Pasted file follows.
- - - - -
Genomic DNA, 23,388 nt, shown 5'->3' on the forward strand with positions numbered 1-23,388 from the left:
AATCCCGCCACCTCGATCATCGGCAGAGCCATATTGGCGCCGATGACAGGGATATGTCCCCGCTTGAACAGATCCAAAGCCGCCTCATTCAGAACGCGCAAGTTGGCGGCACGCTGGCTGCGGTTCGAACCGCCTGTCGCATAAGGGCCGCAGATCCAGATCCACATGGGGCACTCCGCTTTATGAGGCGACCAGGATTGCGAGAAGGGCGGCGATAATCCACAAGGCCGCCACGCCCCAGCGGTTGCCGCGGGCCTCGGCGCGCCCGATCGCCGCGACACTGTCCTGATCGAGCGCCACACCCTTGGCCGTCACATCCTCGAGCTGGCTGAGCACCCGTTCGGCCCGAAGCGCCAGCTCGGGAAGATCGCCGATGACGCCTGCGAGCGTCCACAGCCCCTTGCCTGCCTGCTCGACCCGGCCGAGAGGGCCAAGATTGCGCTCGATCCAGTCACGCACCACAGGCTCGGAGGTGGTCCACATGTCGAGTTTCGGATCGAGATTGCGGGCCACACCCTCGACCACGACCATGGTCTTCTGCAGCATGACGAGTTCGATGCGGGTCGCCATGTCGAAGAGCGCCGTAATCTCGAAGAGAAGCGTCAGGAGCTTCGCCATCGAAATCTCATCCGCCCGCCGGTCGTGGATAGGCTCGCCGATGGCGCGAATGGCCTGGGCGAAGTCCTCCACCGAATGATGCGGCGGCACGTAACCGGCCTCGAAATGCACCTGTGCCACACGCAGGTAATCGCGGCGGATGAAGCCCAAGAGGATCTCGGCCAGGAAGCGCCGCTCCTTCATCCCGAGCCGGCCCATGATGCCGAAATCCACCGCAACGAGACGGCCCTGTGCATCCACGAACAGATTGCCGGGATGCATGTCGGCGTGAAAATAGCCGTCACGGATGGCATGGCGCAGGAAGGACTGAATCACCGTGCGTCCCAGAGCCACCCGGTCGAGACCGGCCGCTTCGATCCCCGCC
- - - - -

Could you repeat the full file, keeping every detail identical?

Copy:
Genomic DNA, 23,388 nt, shown 5'->3' on the forward strand with positions numbered 1-23,388 from the left:
AATCCCGCCACCTCGATCATCGGCAGAGCCATATTGGCGCCGATGACAGGGATATGTCCCCGCTTGAACAGATCCAAAGCCGCCTCATTCAGAACGCGCAAGTTGGCGGCACGCTGGCTGCGGTTCGAACCGCCTGTCGCATAAGGGCCGCAGATCCAGATCCACATGGGGCACTCCGCTTTATGAGGCGACCAGGATTGCGAGAAGGGCGGCGATAATCCACAAGGCCGCCACGCCCCAGCGGTTGCCGCGGGCCTCGGCGCGCCCGATCGCCGCGACACTGTCCTGATCGAGCGCCACACCCTTGGCCGTCACATCCTCGAGCTGGCTGAGCACCCGTTCGGCCCGAAGCGCCAGCTCGGGAAGATCGCCGATGACGCCTGCGAGCGTCCACAGCCCCTTGCCTGCCTGCTCGACCCGGCCGAGAGGGCCAAGATTGCGCTCGATCCAGTCACGCACCACAGGCTCGGAGGTGGTCCACATGTCGAGTTTCGGATCGAGATTGCGGGCCACACCCTCGACCACGACCATGGTCTTCTGCAGCATGACGAGTTCGATGCGGGTCGCCATGTCGAAGAGCGCCGTAATCTCGAAGAGAAGCGTCAGGAGCTTCGCCATCGAAATCTCATCCGCCCGCCGGTCGTGGATAGGCTCGCCGATGGCGCGAATGGCCTGGGCGAAGTCCTCCACCGAATGATGCGGCGGCACGTAACCGGCCTCGAAATGCACCTGTGCCACACGCAGGTAATCGCGGCGGATGAAGCCCAAGAGGATCTCGGCCAGGAAGCGCCGCTCCTTCATCCCGAGCCGGCCCATGATGCCGAAATCCACCGCAACGAGACGGCCCTGTGCATCCACGAACAGATTGCCGGGATGCATGTCGGCGTGAAAATAGCCGTCACGGATGGCATGGCGCAGGAAGGACTGAATCACCGTGCGTCCCAGAGCCACCCGGTCGAGACCGGCCGCTTCGATCCCCGCC